After spending most of the season away, this episode’s writing credit goes to reboot creators Matt Sazama and Burk Sharpless. I figured they were back to get the show in shape for season three, but I didn’t realize it’s all they were going to do. Sure, they spend fourteen minutes to resolve all the cliffhangers and themes from the last two or three episodes (including opening credits). But once Molly Parker and Toby Stephens stop the bad guy, the episode’s all about staying busy until the season cliffhanger.
There’s a reasonably good action plotline involving dozens of robots trying to take back their warp drive. The episode teases the idea Maxwell Jenkins isn’t okay with Parker’s plan to vaporize all the robots—he says they’re intelligent beings, she says they’re not. But, as it plays… they’re kind of one-note villains, so she’s more right than wrong. There will be a big-budget rock’em sock’em robots sequence, and it looks excellent—Alex Graves does a good but indistinct job directing—but there’s no character there. Not even the vaguest implications. So, basically the old series Cylons? Only CGI.
The mothership is once again in danger. This time from a robot alien fleet, and they only have two hours to get out of there. Two hours quickly because thirty minutes, as the show gets ready to set up season three. The script lays in heavy on the foreshadowing, too, possibly because the hook for next season is… well, a big change for the show. A potentially obnoxious big change for the show.
The episode’s got some good acting from Parker Posey and Ignacio Serricchio. Taylor Russell’s arc is all about her being ready to be a grown-up, so it’d usually hinge on her acting. But it barely gets a focus—though Russell gets the only real arc, with even Jenkins (who’s got lots to do with robots) getting downgraded as the episode progresses. There’s just so much other stuff going on.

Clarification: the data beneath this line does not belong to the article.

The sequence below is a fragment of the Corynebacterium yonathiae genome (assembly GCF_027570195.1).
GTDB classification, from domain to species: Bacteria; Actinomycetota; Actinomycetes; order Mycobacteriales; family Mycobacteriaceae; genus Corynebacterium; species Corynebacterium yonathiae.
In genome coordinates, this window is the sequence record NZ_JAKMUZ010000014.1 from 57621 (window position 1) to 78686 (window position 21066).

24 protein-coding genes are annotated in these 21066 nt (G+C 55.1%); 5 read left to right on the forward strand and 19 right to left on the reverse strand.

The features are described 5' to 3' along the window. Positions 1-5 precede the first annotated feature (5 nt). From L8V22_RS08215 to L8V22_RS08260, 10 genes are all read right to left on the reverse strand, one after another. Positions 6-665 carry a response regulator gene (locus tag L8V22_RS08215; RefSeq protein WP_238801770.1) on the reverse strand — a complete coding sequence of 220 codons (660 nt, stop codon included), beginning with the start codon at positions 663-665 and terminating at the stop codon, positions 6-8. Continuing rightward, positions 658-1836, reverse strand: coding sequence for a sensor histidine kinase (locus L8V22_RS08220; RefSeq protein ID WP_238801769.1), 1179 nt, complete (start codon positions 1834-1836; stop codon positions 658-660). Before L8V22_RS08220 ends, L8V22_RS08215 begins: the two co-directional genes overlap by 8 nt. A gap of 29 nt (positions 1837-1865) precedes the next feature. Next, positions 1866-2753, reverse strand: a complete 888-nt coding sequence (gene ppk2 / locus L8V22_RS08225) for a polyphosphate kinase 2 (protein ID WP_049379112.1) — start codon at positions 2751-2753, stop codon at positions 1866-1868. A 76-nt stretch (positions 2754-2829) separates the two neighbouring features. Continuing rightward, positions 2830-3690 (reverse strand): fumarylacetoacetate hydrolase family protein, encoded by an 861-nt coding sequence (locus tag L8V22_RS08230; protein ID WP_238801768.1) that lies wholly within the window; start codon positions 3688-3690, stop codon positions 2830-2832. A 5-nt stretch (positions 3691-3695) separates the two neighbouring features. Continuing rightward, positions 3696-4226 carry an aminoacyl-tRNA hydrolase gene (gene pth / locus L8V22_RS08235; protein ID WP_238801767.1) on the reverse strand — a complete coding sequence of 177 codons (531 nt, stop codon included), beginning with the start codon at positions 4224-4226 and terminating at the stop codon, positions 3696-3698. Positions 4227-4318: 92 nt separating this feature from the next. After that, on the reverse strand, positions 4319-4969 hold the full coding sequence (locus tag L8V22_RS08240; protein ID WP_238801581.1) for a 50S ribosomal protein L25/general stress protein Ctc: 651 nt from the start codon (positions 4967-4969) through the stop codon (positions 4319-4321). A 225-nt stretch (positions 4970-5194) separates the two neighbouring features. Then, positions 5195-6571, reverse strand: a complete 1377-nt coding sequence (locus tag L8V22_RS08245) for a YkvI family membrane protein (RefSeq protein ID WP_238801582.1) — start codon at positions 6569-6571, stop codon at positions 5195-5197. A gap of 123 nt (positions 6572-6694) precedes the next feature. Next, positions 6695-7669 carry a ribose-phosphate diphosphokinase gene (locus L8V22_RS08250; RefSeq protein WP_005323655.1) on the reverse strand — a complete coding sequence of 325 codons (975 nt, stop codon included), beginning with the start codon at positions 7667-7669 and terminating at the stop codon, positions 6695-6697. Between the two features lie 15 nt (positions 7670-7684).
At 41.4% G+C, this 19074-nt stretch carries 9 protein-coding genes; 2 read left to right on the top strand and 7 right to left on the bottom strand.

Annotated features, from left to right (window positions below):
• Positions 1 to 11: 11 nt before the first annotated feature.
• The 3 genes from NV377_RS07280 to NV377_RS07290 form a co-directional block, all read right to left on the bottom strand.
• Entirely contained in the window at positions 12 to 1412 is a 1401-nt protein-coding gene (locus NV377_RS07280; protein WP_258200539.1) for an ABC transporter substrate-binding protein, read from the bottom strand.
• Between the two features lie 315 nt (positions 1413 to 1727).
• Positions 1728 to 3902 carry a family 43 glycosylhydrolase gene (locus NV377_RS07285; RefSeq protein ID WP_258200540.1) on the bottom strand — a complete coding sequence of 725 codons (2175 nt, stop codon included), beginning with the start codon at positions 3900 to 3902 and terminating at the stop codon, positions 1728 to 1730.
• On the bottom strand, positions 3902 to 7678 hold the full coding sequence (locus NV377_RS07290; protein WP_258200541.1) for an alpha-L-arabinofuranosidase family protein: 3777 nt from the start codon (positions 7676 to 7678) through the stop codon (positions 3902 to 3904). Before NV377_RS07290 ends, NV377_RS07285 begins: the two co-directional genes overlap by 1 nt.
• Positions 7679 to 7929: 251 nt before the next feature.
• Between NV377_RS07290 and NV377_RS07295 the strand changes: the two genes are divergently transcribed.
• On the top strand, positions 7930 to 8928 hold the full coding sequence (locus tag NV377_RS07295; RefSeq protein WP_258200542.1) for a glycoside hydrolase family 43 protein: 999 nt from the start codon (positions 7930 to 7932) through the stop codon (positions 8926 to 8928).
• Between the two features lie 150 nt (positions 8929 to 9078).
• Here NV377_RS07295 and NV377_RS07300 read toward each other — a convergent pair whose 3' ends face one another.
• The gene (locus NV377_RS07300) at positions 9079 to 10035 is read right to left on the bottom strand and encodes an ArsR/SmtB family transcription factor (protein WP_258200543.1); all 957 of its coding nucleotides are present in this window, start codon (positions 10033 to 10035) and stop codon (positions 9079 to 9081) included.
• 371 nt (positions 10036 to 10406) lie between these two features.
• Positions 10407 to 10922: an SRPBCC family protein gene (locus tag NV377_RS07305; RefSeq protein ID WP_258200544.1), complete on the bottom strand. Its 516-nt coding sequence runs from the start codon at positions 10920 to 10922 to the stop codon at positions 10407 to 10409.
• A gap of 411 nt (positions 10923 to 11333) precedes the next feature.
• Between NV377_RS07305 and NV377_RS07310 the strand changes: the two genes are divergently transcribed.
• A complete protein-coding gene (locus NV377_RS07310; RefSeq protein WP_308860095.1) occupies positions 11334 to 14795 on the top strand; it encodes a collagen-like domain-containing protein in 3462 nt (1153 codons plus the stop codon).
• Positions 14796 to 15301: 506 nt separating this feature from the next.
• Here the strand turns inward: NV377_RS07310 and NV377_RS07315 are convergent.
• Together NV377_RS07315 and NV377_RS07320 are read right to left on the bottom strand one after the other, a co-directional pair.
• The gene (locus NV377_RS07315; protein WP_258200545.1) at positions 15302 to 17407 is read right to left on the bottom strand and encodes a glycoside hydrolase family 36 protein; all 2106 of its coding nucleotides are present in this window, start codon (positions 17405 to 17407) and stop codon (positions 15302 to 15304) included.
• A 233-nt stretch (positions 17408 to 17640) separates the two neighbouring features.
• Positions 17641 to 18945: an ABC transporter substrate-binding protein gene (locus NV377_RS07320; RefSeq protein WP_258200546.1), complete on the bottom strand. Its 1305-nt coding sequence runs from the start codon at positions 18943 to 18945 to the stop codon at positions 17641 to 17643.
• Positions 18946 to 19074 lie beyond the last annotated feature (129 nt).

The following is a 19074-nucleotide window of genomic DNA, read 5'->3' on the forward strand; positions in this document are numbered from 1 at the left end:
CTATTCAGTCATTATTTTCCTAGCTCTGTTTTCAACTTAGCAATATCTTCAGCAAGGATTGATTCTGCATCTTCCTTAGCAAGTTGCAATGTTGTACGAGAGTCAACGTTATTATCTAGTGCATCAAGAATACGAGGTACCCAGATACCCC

For a season finale, it feels off. Between blowing off the resolution to the outstanding arcs and rushing into another crisis… I mean, I guess “Netflix Lost in Space” really is just “Battlestar Lost in Space,” or so it seems whenever it’s Sazama and Sharpless on the writing credit. Heck, the episode title, *Ninety-Seven*, is a “Battlestar” nod (or rip).
The second season started much stronger than it finishes, even without the concept refresh for next season. The cast still—mostly—got it through, but there’s a lot of excess material in “Season Two,” which is particularly bad since most of the episodes ran forty minutes. They just didn’t have enough story. And no one seemed particularly invested in the story they did have.
It’s a better episode than the worst in the season, but the next season teaser seems like it’s at best slowed the decline, not stopped it.
The sci-if special effects are excellent, with Graves seeming to get the Star Wars feel of it. There’s also a nice Alien 3 nod. “Lost in Space” is still okay, just less so than before. And next season's setup is primed for a game of chicken with a shark tank.